Global stocks are mixed to kick off the week. While shares in China and Japan are slightly higher, European shares are lower. Expect volumes to be lower today due to Martin Luther King, Jr. Day. It’s a good time to remind readers to take care trading any U.S. ETFs. In fact, we would recommend waiting a day to fill any orders simply because bid/ask spreads are likely to be wide enough to drive a truck through.
Bond and currency market activity are muted due to the U.S. holiday, but we’re seeing strength in the energy complex thanks to some supply disruptions in Libya and Iraq. The U.S. dollar continues to prove the doubters wrong. It’s generally stronger in trading this morning, despite speculators driving up the net-short positioning in the futures market.
In Canada, the biggest news of the day besides the absolute dumping of snow in Newfoundland
is the beginning of the extradition trial for Huawei Technologies CFO Meng Wanzhou. She was arrested 13 months ago, and China is once again demanding her immediate release
. It’s a tough position to be in; sandwiched between two superpowers. The hearing is expected to extend five days and examine issues of “double criminality”. This seems to be the key issue of her defense.
Some good news and some bad news from the IMF today. They did trim their global economic forecast for 2020 a little, to 3.3%. The good news is 3.3% is better than the 2.9% of 2019, and they see growth of 3.4% in 2021. There are signs the slump in manufacturing is starting to improve and the risks to the global economy have eased. They also see global trade starting to re-accelerate after an anemic 1% growth in trade for 2019. A few noteworthy adjustments: despite most nations seeing their 2020 growth forecast getting a slight trim, Japan estimates increased as did China’s. On the downside, India’s growth forecast was moved lower by more than a percentage point as domestic demand and credit growth slowed. All-in-all, not a bad outlook for the world in 2020 Rise of the titans
The largest companies in the U.S. have never dominated the S&P 500 like they do now. Markets wouldn’t have been able to make new highs this year if it wasn’t’ for the titans of the index. The top five publically traded U.S. corporations now make up a record 18% share of the benchmark
, as noted in a recent Morgan Stanley report. They are names everyone knows, Apple, Microsoft, Alphabet, Amazon and Facebook, and where they go the market will follow. The rise of passive index investing has been rewarding the largest companies, pushing their prices ever higher. In our Chart of the Day, we plot the growing market caps of these behemoths and would like to congratulate Google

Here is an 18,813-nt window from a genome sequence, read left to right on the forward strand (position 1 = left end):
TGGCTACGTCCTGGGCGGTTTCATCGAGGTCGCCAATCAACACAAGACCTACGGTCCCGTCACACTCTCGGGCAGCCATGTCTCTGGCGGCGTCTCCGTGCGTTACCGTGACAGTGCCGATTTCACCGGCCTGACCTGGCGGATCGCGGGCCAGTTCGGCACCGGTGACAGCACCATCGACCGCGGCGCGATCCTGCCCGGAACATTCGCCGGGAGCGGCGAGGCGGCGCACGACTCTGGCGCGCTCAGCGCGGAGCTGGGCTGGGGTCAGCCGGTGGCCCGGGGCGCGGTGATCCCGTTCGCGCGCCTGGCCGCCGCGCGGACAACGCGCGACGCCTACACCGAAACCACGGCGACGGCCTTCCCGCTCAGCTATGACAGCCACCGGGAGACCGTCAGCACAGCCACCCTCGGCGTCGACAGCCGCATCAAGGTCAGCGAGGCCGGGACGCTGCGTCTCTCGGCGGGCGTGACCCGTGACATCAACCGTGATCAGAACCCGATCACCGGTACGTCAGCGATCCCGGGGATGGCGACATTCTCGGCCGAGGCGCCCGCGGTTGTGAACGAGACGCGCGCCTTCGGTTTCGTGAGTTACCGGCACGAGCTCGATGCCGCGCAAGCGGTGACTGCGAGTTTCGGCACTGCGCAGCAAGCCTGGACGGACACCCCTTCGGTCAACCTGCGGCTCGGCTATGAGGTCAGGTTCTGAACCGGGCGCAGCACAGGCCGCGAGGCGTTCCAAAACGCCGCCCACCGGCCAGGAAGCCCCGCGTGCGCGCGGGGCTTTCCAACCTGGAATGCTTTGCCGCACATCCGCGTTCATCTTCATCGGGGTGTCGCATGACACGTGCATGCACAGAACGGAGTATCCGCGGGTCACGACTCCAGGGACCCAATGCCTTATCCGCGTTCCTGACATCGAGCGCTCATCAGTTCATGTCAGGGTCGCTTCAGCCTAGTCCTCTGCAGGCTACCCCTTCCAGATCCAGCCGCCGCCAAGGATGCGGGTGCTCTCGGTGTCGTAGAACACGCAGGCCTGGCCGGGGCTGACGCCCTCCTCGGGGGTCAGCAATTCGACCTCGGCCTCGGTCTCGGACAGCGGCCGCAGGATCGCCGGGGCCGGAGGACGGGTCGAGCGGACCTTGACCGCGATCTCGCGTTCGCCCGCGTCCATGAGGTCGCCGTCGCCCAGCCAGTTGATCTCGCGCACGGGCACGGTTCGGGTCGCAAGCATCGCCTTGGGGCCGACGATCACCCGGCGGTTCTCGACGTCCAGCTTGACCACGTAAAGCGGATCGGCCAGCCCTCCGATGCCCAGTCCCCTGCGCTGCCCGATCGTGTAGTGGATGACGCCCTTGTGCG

into entering the four comma club. Get out the masks
There is a new virus that has broken out in China that is 70% similar to the genetic make up of SARS
, but “appears clinically milder”. The WHO has labelled the new virus 2019-nCoV. The outbreak started in Wuhan, a city of 11 million people. Scores of people have been hospitalized since mid-December, with some fatalities. Other cases have been reported in Thailand, Japan and other parts of China. On the other hand, patients have recovered and been released, and health care workers have not been infected.When green is not so green
For environmentalists, there has been great debate on the pros and cons for both lead-acid and lithium ion batteries
. While traditional lead-acid batteries are 99% recyclable, there remain concerns on the dangerous health impacts of lead as exposure can still take place during mining and processing. That being said, lithium-ion batteries are new to the market and environmental impacts are still being worked out. Lithium-ion batteries have only been recycled at a rate of 5%, as these batteries last a long time, and most in the market have not reached the end of their life cycle just yet.